Intravenous literature: Ayaas, E. and Ganey, U.Y. (2011) Effect on pain of changing the needle prior to administering medicine intramuscularly: a randomized controlled trial. Journal of Advanced Nursing. 67(3), p.563â€“568.
Aim. This paper is the report of a study to determine whether changing the needle before administering an intramuscular injection could reduce pain, and to investigate gender differences in pain perception.
Background. A skilled injection technique can make the patients experience less painful and avoid unnecessary complications, and the use of separate needles to draw up and administer medication ensures that the tip of the needle is sharp and free from medication residue.
Method. A randomized controlled trial was carried out between January 2009 and May 2009 with 100 patients receiving diclofenac sodium intramuscularly in an emergency and traffic hospital in Azmir, Turkey. The primary outcome was pain intensity measured on a numerical rating scale. Each patient received two injections by the same investigator using two different techniques. The two techniques were randomly allocated and the patients were blinded to the injection technique being administered. After each injection, another investigator who had no prior knowledge of which injection technique was used immediately assessed pain intensity using a numerical rating scale. Descriptive statistics, paired t-test and t-test were used to evaluate the data.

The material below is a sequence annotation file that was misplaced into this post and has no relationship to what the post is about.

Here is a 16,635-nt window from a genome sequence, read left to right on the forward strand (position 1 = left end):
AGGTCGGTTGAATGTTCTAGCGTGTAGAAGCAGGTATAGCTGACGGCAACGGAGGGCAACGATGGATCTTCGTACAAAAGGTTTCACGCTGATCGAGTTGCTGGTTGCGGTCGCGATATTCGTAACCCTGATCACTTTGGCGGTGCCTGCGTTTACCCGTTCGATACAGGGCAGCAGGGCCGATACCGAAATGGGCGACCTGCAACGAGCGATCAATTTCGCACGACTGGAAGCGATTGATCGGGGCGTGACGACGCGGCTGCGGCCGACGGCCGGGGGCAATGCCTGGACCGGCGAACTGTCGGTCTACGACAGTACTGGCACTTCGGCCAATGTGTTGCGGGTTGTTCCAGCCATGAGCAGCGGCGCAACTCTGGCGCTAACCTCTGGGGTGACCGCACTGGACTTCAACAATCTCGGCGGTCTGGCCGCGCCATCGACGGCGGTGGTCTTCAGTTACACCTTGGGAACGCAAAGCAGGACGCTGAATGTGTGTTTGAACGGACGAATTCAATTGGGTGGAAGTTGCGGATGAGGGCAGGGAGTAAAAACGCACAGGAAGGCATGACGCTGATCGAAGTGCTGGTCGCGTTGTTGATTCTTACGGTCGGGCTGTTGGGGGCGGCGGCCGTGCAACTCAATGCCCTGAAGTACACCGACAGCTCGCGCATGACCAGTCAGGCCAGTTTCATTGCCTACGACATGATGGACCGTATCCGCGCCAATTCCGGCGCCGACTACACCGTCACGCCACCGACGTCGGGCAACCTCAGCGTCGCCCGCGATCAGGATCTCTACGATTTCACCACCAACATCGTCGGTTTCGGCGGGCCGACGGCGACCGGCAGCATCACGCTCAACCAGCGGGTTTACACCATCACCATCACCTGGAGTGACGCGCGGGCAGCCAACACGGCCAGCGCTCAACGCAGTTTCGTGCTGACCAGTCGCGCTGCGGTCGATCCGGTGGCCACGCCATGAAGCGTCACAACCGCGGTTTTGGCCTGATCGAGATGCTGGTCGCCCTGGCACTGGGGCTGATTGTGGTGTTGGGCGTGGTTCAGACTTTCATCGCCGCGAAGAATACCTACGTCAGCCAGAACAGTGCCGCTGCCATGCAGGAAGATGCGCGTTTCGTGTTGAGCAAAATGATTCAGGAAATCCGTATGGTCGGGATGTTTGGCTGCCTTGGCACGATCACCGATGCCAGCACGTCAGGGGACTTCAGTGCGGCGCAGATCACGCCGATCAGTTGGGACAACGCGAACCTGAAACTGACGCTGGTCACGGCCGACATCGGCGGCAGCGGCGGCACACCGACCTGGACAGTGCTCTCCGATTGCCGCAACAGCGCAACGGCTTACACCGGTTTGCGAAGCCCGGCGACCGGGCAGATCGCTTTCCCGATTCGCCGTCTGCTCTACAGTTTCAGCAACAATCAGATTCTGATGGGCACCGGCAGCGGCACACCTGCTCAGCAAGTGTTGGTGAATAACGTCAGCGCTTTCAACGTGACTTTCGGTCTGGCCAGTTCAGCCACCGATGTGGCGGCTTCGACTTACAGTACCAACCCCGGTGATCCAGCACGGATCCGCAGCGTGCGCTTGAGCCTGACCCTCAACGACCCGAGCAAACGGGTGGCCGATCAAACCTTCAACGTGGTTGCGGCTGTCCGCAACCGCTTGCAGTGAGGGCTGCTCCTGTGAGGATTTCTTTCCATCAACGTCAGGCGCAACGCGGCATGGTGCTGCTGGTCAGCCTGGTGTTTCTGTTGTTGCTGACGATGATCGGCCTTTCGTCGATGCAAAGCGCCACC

Results. Findings demonstrated that changing the needle prior to intramuscular medication administration significantly reduced pain intensity. A statistical difference in pain intensity was observed between the two injection techniques.
Conclusion. The results supported the hypothesis that changing the needle prior to administering the medicine significantly reduced pain intensity.